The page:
[ExI] Fermi Paradox and GRB bursts

Dan danust2012 at gmail.com
Fri Oct 3 19:35:05 UTC 2014

On Friday, October 3, 2014 12:02 PM, spike <spike66 at att.net> wrote:
>> ...GRBs vary in duration and strength. ...Evolution could be
>> postponed for millions of years.
>> ...BillK

> Not at all.  Evolution does its best work when things change
> quickly.   Good chance we won't like the outcome, depending of
> course on how we define "we."

I don't think Bill literally no evolution would take place, but if we consider evolution toward technological civilization, all else being equal, it would likely reset the clock. I think it might have more of an impact now than hundreds of millions of years in terms of Earth for the reasons previously stated: evolution reinventing large primate-like intelligence capable of making technology might take a much longer time given that save for humans (and I think if it happened this moment, humans would almost certainly go extinct*), all nearby contenders are almost extinct as it is. A GRB would likely push them over the edge.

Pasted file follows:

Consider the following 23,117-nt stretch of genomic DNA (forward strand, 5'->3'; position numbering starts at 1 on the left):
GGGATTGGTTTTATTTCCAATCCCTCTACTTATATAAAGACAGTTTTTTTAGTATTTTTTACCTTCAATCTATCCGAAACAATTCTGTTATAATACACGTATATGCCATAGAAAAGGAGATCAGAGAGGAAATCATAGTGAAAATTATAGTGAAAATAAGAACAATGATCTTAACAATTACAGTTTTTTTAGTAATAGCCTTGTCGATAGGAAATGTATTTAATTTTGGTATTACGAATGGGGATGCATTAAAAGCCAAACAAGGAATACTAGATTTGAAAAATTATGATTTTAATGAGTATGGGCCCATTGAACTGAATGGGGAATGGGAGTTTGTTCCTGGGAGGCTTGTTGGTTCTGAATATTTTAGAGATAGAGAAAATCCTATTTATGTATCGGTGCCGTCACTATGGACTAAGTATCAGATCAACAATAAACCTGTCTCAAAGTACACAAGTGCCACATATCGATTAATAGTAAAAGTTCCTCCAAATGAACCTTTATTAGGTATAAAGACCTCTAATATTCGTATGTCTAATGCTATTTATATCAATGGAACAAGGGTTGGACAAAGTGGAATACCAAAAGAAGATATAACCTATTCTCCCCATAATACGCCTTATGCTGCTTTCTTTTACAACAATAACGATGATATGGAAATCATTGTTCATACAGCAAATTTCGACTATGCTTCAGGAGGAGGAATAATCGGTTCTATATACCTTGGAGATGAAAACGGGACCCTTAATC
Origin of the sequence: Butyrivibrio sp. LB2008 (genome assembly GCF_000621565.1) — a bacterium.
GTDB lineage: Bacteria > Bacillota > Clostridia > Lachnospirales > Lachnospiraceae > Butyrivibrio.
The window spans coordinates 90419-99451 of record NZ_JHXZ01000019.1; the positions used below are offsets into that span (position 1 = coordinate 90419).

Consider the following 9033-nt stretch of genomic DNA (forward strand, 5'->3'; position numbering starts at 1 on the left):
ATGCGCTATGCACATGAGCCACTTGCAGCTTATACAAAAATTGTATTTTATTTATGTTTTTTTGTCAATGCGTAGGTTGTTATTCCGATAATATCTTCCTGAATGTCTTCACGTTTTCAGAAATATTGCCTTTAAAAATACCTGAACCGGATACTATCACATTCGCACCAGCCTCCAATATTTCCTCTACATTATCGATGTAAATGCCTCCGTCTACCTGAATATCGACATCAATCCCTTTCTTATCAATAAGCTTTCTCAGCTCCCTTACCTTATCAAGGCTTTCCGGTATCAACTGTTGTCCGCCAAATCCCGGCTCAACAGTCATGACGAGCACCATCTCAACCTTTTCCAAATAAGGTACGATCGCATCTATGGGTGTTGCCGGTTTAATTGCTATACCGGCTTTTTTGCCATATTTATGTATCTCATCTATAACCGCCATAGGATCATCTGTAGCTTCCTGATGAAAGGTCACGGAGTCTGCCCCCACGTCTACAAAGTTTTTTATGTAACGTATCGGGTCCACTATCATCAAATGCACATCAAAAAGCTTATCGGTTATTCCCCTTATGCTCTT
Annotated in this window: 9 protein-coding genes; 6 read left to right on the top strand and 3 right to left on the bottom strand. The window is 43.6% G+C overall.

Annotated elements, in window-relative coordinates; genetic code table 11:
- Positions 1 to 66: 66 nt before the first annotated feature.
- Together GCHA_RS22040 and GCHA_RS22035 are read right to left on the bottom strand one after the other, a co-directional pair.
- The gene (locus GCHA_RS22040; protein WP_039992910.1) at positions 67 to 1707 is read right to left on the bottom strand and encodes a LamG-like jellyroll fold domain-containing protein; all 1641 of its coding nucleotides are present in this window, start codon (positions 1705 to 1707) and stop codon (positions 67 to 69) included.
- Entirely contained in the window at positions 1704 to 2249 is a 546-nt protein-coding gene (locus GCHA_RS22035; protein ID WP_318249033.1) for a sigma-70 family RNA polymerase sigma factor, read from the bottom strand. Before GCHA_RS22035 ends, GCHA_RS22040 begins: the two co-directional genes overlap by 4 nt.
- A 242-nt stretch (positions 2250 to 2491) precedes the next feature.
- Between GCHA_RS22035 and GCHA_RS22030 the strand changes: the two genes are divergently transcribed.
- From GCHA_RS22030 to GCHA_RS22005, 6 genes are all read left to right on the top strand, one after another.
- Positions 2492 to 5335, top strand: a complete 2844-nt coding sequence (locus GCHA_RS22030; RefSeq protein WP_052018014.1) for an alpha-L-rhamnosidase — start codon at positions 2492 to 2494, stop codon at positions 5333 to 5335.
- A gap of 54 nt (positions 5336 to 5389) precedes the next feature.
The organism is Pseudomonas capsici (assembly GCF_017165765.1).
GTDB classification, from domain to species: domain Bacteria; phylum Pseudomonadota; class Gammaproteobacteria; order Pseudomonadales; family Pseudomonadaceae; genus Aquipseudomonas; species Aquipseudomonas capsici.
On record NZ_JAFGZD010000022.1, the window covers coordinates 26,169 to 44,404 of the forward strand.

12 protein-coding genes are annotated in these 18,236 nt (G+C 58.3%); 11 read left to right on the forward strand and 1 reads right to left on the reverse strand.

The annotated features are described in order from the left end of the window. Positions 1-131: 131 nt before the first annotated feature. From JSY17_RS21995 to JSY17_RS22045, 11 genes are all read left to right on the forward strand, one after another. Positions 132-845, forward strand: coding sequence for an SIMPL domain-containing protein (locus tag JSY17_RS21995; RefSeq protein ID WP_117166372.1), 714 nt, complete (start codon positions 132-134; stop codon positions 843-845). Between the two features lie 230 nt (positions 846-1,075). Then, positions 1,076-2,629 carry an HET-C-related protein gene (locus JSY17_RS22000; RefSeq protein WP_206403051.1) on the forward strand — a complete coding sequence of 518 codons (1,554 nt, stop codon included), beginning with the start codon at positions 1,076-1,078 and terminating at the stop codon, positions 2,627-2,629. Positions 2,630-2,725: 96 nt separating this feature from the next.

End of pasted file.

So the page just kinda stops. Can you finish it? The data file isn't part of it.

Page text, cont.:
* If humans don't go extinct, then, IMO, it's another story. Then it's a matter of how fast humans can recover. If we had viable settlements off Earth, my guess they would survive (humans living sheltered on Mars would be impacted, but my guess is not to the same degree; humans living in space would likely have radiation sheltering -- either getting fried or surviving with class) and that would be a life preserver even for humans on Earth. Why? Off world humans could aid in recovery on Earth -- in the event any were left there. Well, IMHO. ;)
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